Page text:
Minnesota State Fair: the life of a carny
By Jeff Rutherford
(Middle) Tommy Breen: "down the hatch without a scratch
By Barb Teed, TC Daily Planet
August 27, 2012
The World of Wonders (“strange oddities from strange places doing strange things”) features 12 acts on one stage highlighting carny artists and illusionists such as: The Amazing Spidora (“Eight Legs of Sheer Terror”), Human Blockhead, Weird Women, Divas of Danger, Headless Marvel and Tweedly Dee. The live performances include sword swallowers, escape artist, a whip expert and fire-eaters.
World of Wonders barker and sword swallower Tommy Breen, 32, has been with the show for eight years. He watched fellow sword swallower Red Stuart chug down a car axle from a Model T Ford. “That’s pretty gnarly even for me,” said Breen.
Stuart, whom Breen said is the oldest living sword swallower still performing, holds multiple Guinness World Records for his art. Stuart broke his own record by swallowing 52 swords at the 2009 Minnesota State Fair.
The Sword Swallowers Association International says the art of sword swallowing originated over 4,000 years ago in India, requiring the practitioner to use mind-over-matter techniques to control the body and repress natural reflexes to insert solid steel blades down the esophagus and into the stomach. The Association sponsors a World Sword Swallower’s Day, held the last day in February. One of its fund-raising efforts is to provide monies to the Injured Sword Swallower’s Relief Fund.
(Above) Tommy Breen: barker and swallower.
Dressed in a kilt and vest, Stuart next pounded a large nail into his head up through his nose cavity and said to the audience, “Oh, the life of a carny. They swear up and down that I have a screw loose.”
D J Shorty, a man born with no body below his ribs, was spinning the computer music selections during the acts, occasionally walking on his hands back and forth on stage. Just 27 inches tall, D J was clearly born with no lower half and proved popular with the audience.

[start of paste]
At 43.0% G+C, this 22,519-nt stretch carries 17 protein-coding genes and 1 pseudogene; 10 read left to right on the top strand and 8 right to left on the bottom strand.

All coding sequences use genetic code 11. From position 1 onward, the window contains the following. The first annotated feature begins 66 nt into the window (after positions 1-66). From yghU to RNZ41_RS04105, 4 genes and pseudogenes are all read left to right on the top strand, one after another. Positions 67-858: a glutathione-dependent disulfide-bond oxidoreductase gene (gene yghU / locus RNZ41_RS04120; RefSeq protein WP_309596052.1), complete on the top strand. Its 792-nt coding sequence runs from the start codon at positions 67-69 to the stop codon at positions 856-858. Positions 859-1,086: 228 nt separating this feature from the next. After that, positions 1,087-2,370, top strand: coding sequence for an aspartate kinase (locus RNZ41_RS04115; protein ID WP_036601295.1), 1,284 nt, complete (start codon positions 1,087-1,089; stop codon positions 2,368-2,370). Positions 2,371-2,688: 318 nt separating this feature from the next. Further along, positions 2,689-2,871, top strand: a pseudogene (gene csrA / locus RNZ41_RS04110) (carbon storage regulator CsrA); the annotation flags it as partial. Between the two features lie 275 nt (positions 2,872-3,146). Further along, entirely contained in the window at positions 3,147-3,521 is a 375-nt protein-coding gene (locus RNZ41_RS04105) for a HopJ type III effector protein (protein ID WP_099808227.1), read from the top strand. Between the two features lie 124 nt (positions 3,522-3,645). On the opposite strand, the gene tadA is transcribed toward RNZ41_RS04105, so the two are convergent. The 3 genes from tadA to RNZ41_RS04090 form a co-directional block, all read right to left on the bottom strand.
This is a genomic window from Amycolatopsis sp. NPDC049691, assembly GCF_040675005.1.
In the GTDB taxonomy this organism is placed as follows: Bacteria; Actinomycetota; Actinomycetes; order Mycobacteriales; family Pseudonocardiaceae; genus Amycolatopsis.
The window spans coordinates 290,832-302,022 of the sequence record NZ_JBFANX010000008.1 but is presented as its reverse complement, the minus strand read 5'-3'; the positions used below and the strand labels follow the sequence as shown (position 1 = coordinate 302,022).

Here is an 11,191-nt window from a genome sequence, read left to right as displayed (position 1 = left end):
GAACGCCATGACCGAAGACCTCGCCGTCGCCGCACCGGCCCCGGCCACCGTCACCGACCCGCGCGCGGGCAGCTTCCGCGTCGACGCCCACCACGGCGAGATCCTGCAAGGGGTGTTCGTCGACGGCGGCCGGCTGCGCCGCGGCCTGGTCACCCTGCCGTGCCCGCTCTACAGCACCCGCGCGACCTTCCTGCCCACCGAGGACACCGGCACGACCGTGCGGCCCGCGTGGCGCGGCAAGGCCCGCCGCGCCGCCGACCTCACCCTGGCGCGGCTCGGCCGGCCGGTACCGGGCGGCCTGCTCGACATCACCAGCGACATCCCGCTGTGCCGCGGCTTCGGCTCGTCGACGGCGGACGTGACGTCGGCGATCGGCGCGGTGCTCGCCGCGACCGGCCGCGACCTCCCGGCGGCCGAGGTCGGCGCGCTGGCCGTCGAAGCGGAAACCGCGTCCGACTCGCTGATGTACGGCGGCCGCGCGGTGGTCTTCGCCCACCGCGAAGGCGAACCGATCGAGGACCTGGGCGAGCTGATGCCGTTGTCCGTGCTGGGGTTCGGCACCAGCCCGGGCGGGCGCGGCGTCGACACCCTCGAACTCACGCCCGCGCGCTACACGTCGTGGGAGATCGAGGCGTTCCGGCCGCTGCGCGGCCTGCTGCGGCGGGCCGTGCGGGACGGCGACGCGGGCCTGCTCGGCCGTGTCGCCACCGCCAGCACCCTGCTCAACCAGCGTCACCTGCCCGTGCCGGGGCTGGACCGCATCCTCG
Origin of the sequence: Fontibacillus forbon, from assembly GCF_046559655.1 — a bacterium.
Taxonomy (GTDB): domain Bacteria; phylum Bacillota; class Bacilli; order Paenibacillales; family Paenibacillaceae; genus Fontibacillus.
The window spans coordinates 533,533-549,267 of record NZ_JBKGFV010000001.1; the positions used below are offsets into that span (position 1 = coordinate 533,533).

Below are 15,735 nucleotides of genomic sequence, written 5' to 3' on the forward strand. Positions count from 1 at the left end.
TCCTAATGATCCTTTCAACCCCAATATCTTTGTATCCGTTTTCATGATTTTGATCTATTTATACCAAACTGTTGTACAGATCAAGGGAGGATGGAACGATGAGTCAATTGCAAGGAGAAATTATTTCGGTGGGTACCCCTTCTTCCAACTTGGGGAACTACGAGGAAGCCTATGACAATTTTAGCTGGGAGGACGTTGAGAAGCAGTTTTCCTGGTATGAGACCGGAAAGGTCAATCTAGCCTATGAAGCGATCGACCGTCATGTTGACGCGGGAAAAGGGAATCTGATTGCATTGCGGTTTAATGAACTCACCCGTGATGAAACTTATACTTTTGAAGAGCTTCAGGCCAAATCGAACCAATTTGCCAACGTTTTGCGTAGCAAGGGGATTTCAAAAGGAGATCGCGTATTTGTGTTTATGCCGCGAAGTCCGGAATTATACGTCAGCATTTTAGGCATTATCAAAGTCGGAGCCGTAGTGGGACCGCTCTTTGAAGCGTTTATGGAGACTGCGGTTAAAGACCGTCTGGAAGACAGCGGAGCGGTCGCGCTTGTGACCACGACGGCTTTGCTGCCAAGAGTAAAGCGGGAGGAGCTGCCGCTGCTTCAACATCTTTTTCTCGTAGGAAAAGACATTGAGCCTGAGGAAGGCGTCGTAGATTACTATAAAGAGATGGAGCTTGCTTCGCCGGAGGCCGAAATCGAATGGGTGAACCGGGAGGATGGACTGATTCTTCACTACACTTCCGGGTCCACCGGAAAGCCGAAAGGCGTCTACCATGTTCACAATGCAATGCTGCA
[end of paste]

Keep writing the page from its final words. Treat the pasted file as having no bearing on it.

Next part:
Scott Saturn (“like the planet”) lifts weights with his ears. “I heard Minnesota is a big bowling state,” he said to the crowd and attached a bowling ball to chains hanging from his ear lobs, raising it up. Saturn also laid on a bed of nails.
(Above) Scott Saturn on a bed of nails.
Tweedle Dee claims to be the “World’s Fattest Dancer” and performed live dance routines while D J Shorty manned the music player.
A sword cutting demonstration was performed in the back of the tent. Also in the back of the tent is a Freak Museum displaying stuffed freak animals such as Queen Kong and “mermyth,” the mermaid creature.
Ward Hall calls his performers “working acts” and does not deny the World of Wonders includes illusions. The headless woman, Olga Hess “live from Germany” was indeed “headless” but the audience is left wondering if she's real or illusion. Vickie Condor is a four-legged dancer and moved her four legs while sitting in a box.
Hall said most of his talent approach him for work, but he does recruit through his Facebook page. The World of Wonder’s Facebook page is “dedicated to the preservation of the Circus Sideshow.”
In 1981, Hall published his autobiography Struggles and Triumphs of a Modern Day Showman. A World of Wonder banner displays a tribute to P T Barnum, who is credited with creating the first American sideshows.
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